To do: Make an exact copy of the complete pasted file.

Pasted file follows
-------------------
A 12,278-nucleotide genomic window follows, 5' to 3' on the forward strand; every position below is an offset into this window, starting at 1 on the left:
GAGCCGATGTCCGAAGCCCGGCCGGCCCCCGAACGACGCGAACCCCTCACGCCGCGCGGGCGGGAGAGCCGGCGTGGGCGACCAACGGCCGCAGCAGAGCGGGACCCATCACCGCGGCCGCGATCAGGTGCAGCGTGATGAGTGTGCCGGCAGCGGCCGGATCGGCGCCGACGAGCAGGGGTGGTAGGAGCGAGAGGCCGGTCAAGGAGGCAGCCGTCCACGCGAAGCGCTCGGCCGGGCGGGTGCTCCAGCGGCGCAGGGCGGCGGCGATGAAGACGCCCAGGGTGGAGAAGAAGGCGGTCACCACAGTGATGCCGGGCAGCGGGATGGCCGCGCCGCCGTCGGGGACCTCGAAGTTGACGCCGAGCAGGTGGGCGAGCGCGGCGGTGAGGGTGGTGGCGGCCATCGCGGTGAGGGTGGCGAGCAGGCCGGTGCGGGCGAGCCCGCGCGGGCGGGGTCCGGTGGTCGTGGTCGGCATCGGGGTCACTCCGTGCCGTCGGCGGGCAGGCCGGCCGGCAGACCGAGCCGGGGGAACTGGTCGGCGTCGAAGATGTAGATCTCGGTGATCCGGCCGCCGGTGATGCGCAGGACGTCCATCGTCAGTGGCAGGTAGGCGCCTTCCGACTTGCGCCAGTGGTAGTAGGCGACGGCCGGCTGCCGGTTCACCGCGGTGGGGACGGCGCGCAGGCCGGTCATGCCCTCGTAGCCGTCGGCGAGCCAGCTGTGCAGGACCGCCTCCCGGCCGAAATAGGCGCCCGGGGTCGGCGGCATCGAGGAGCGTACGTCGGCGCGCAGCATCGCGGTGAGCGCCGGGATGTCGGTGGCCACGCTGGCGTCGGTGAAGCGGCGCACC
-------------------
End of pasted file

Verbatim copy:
A 12,278-nucleotide genomic window follows, 5' to 3' on the forward strand; every position below is an offset into this window, starting at 1 on the left:
GAGCCGATGTCCGAAGCCCGGCCGGCCCCCGAACGACGCGAACCCCTCACGCCGCGCGGGCGGGAGAGCCGGCGTGGGCGACCAACGGCCGCAGCAGAGCGGGACCCATCACCGCGGCCGCGATCAGGTGCAGCGTGATGAGTGTGCCGGCAGCGGCCGGATCGGCGCCGACGAGCAGGGGTGGTAGGAGCGAGAGGCCGGTCAAGGAGGCAGCCGTCCACGCGAAGCGCTCGGCCGGGCGGGTGCTCCAGCGGCGCAGGGCGGCGGCGATGAAGACGCCCAGGGTGGAGAAGAAGGCGGTCACCACAGTGATGCCGGGCAGCGGGATGGCCGCGCCGCCGTCGGGGACCTCGAAGTTGACGCCGAGCAGGTGGGCGAGCGCGGCGGTGAGGGTGGTGGCGGCCATCGCGGTGAGGGTGGCGAGCAGGCCGGTGCGGGCGAGCCCGCGCGGGCGGGGTCCGGTGGTCGTGGTCGGCATCGGGGTCACTCCGTGCCGTCGGCGGGCAGGCCGGCCGGCAGACCGAGCCGGGGGAACTGGTCGGCGTCGAAGATGTAGATCTCGGTGATCCGGCCGCCGGTGATGCGCAGGACGTCCATCGTCAGTGGCAGGTAGGCGCCTTCCGACTTGCGCCAGTGGTAGTAGGCGACGGCCGGCTGCCGGTTCACCGCGGTGGGGACGGCGCGCAGGCCGGTCATGCCCTCGTAGCCGTCGGCGAGCCAGCTGTGCAGGACCGCCTCCCGGCCGAAATAGGCGCCCGGGGTCGGCGGCATCGAGGAGCGTACGTCGGCGCGCAGCATCGCGGTGAGCGCCGGGATGTCGGTGGCCACGCTGGCGTCGGTGAAGCGGCGCACC